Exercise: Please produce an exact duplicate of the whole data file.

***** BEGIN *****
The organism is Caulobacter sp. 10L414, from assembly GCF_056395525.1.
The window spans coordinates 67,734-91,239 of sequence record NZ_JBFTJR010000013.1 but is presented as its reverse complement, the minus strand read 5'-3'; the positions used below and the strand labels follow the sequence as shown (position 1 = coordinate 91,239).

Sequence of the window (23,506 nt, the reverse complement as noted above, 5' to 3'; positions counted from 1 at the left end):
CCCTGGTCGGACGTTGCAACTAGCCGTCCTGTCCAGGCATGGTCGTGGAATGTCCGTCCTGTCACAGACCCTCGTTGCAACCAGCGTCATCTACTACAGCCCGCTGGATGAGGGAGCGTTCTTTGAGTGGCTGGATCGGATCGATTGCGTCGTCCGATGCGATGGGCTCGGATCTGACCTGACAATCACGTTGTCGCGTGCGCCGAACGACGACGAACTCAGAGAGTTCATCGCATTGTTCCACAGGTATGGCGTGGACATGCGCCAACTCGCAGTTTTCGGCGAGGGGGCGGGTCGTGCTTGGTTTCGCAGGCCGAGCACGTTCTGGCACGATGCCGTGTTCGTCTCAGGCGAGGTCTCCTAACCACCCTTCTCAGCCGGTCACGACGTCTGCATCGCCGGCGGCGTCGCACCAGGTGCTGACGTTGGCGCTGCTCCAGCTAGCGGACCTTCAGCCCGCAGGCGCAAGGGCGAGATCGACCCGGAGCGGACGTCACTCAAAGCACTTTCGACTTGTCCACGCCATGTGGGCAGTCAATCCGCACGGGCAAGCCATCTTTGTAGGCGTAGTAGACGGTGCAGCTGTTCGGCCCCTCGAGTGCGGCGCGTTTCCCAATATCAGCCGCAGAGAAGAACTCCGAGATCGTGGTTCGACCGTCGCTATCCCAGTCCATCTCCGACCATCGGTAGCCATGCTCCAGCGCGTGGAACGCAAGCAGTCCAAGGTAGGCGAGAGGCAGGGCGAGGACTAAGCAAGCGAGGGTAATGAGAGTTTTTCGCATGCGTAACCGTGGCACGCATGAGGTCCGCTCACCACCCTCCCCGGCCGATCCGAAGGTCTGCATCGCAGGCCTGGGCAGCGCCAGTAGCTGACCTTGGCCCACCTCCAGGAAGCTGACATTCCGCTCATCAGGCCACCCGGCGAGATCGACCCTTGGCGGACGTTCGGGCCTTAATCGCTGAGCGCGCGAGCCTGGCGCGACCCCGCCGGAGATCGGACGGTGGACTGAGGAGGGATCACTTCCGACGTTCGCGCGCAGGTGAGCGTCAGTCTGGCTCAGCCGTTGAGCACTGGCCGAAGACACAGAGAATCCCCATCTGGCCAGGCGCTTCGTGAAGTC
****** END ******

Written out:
The organism is Caulobacter sp. 10L414, from assembly GCF_056395525.1.
The window spans coordinates 67,734-91,239 of sequence record NZ_JBFTJR010000013.1 but is presented as its reverse complement, the minus strand read 5'-3'; the positions used below and the strand labels follow the sequence as shown (position 1 = coordinate 91,239).

Sequence of the window (23,506 nt, the reverse complement as noted above, 5' to 3'; positions counted from 1 at the left end):
CCCTGGTCGGACGTTGCAACTAGCCGTCCTGTCCAGGCATGGTCGTGGAATGTCCGTCCTGTCACAGACCCTCGTTGCAACCAGCGTCATCTACTACAGCCCGCTGGATGAGGGAGCGTTCTTTGAGTGGCTGGATCGGATCGATTGCGTCGTCCGATGCGATGGGCTCGGATCTGACCTGACAATCACGTTGTCGCGTGCGCCGAACGACGACGAACTCAGAGAGTTCATCGCATTGTTCCACAGGTATGGCGTGGACATGCGCCAACTCGCAGTTTTCGGCGAGGGGGCGGGTCGTGCTTGGTTTCGCAGGCCGAGCACGTTCTGGCACGATGCCGTGTTCGTCTCAGGCGAGGTCTCCTAACCACCCTTCTCAGCCGGTCACGACGTCTGCATCGCCGGCGGCGTCGCACCAGGTGCTGACGTTGGCGCTGCTCCAGCTAGCGGACCTTCAGCCCGCAGGCGCAAGGGCGAGATCGACCCGGAGCGGACGTCACTCAAAGCACTTTCGACTTGTCCACGCCATGTGGGCAGTCAATCCGCACGGGCAAGCCATCTTTGTAGGCGTAGTAGACGGTGCAGCTGTTCGGCCCCTCGAGTGCGGCGCGTTTCCCAATATCAGCCGCAGAGAAGAACTCCGAGATCGTGGTTCGACCGTCGCTATCCCAGTCCATCTCCGACCATCGGTAGCCATGCTCCAGCGCGTGGAACGCAAGCAGTCCAAGGTAGGCGAGAGGCAGGGCGAGGACTAAGCAAGCGAGGGTAATGAGAGTTTTTCGCATGCGTAACCGTGGCACGCATGAGGTCCGCTCACCACCCTCCCCGGCCGATCCGAAGGTCTGCATCGCAGGCCTGGGCAGCGCCAGTAGCTGACCTTGGCCCACCTCCAGGAAGCTGACATTCCGCTCATCAGGCCACCCGGCGAGATCGACCCTTGGCGGACGTTCGGGCCTTAATCGCTGAGCGCGCGAGCCTGGCGCGACCCCGCCGGAGATCGGACGGTGGACTGAGGAGGGATCACTTCCGACGTTCGCGCGCAGGTGAGCGTCAGTCTGGCTCAGCCGTTGAGCACTGGCCGAAGACACAGAGAATCCCCATCTGGCCAGGCGCTTCGTGAAGTC